Examining how ridge-to-reef governance in Palau can enhance coastal food security in a changing climate
The Republic of Palau, a Freely Associated State of the U.S. and a global leader in ocean conservation, recently implemented the Palau National Marine Sanctuary, which closed 80% of its ocean to fishing. As offshore fish become scarcer in the domestic market, managers have begun to worry about increased harvesting pressure on already overfished nearshore environments. This pressure, in addition to stressors from land-use change, sea-level rise, and warming oceans, could threaten the food and economic security of many Palauans. However, adaptively managing stressors in an integrated way can mitigate declines and even promote recovery, while still being cost-effective, resulting in direct benefits to coastal communities.
This project will characterize the dependence of Palauans on nearshore fisheries for subsistence and livelihoods, and map areas where land use and climate change are threats. The project team will then evaluate if, where, and how different governance institutions are protecting ecological structure and function with an integrated “ridge-to-reef” perspective, i.e. holistically including ecosystems from the ridges of the mountains to the reefs at the coastline. Results will illuminate the connectivity of Palauan communities to nearshore resources and highlight opportunities to enhance ridge-to-reef governance structures to support adaptation. With an aim to ensure food and economic security, the Palau International Coral Reef Society, a project partner and the pre-eminent regional coastal science center, can use this information to prioritize action and bolster governance capacity at the most critical sites.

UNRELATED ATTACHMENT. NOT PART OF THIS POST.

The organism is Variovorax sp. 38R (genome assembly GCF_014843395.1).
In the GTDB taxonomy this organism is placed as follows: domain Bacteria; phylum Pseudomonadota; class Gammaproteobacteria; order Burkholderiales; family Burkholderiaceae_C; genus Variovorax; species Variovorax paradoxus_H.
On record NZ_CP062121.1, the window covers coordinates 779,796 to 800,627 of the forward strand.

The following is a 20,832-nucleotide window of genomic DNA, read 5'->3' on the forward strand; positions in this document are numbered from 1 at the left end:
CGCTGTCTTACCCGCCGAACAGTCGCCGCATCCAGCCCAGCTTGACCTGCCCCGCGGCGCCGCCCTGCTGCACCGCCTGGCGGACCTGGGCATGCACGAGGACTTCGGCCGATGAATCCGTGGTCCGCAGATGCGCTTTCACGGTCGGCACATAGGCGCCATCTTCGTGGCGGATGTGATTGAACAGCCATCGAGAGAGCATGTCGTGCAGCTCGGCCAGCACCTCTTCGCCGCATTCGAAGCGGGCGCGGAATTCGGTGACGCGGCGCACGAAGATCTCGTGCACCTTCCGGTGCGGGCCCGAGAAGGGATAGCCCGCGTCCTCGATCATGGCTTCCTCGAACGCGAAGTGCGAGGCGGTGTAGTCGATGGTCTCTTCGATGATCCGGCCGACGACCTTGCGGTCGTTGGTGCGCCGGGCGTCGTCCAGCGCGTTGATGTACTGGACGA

Billions of people globally, and hundreds of thousands of Pacific Islanders, depend on the oceans as their primary source of food, yet coastal resources across the region are threatened by changes on land and in the ocean. Adaptively managing coastal systems from ridge-to-reef to maintain key ecosystem structure and function could help ensure the livelihoods and food security of vulnerable coastal communities regionally. The analysis in this project examining adaptive governance could contribute to broader regional food security outcomes.
Associate Professor of Ecological Economics, UH Mānoa
Department of Geography and Environment, UH Mānoa
Stanford Center for Ocean Solutions
Palau International Coral Reef Center